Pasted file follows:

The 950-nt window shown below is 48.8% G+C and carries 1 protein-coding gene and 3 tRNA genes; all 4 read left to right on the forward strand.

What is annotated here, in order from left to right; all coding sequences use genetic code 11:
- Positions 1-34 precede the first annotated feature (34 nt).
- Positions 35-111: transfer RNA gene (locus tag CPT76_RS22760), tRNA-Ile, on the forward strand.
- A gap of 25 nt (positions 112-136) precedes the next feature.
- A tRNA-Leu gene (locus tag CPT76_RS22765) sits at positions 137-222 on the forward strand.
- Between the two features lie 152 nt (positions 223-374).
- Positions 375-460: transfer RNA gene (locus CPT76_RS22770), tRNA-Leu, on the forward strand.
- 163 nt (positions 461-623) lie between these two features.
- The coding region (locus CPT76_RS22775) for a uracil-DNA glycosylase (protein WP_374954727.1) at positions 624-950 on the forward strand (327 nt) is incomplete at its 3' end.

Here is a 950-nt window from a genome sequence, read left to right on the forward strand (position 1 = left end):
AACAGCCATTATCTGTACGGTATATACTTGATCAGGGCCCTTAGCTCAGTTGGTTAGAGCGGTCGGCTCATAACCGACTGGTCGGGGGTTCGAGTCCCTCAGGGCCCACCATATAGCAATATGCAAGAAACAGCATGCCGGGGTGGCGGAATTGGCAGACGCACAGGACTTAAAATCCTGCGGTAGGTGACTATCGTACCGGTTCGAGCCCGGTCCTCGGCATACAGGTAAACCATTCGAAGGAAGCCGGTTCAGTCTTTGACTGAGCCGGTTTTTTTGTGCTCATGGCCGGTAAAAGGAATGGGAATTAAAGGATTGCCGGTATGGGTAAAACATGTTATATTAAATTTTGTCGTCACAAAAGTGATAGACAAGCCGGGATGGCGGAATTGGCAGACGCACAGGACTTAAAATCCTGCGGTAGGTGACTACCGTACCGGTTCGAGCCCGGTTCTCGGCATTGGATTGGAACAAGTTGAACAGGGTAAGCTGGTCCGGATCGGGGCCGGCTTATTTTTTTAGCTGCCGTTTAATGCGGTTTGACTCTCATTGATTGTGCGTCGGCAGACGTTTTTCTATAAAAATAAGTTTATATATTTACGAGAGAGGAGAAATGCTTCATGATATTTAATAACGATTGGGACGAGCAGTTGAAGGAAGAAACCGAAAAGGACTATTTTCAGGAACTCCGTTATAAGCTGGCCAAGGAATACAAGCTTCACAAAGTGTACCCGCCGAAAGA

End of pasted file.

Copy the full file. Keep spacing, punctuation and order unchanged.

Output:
The 950-nt window shown below is 48.8% G+C and carries 1 protein-coding gene and 3 tRNA genes; all 4 read left to right on the forward strand.

What is annotated here, in order from left to right; all coding sequences use genetic code 11:
- Positions 1-34 precede the first annotated feature (34 nt).
- Positions 35-111: transfer RNA gene (locus tag CPT76_RS22760), tRNA-Ile, on the forward strand.
- A gap of 25 nt (positions 112-136) precedes the next feature.
- A tRNA-Leu gene (locus tag CPT76_RS22765) sits at positions 137-222 on the forward strand.
- Between the two features lie 152 nt (positions 223-374).
- Positions 375-460: transfer RNA gene (locus CPT76_RS22770), tRNA-Leu, on the forward strand.
- 163 nt (positions 461-623) lie between these two features.
- The coding region (locus CPT76_RS22775) for a uracil-DNA glycosylase (protein WP_374954727.1) at positions 624-950 on the forward strand (327 nt) is incomplete at its 3' end.

Here is a 950-nt window from a genome sequence, read left to right on the forward strand (position 1 = left end):
AACAGCCATTATCTGTACGGTATATACTTGATCAGGGCCCTTAGCTCAGTTGGTTAGAGCGGTCGGCTCATAACCGACTGGTCGGGGGTTCGAGTCCCTCAGGGCCCACCATATAGCAATATGCAAGAAACAGCATGCCGGGGTGGCGGAATTGGCAGACGCACAGGACTTAAAATCCTGCGGTAGGTGACTATCGTACCGGTTCGAGCCCGGTCCTCGGCATACAGGTAAACCATTCGAAGGAAGCCGGTTCAGTCTTTGACTGAGCCGGTTTTTTTGTGCTCATGGCCGGTAAAAGGAATGGGAATTAAAGGATTGCCGGTATGGGTAAAACATGTTATATTAAATTTTGTCGTCACAAAAGTGATAGACAAGCCGGGATGGCGGAATTGGCAGACGCACAGGACTTAAAATCCTGCGGTAGGTGACTACCGTACCGGTTCGAGCCCGGTTCTCGGCATTGGATTGGAACAAGTTGAACAGGGTAAGCTGGTCCGGATCGGGGCCGGCTTATTTTTTTAGCTGCCGTTTAATGCGGTTTGACTCTCATTGATTGTGCGTCGGCAGACGTTTTTCTATAAAAATAAGTTTATATATTTACGAGAGAGGAGAAATGCTTCATGATATTTAATAACGATTGGGACGAGCAGTTGAAGGAAGAAACCGAAAAGGACTATTTTCAGGAACTCCGTTATAAGCTGGCCAAGGAATACAAGCTTCACAAAGTGTACCCGCCGAAAGA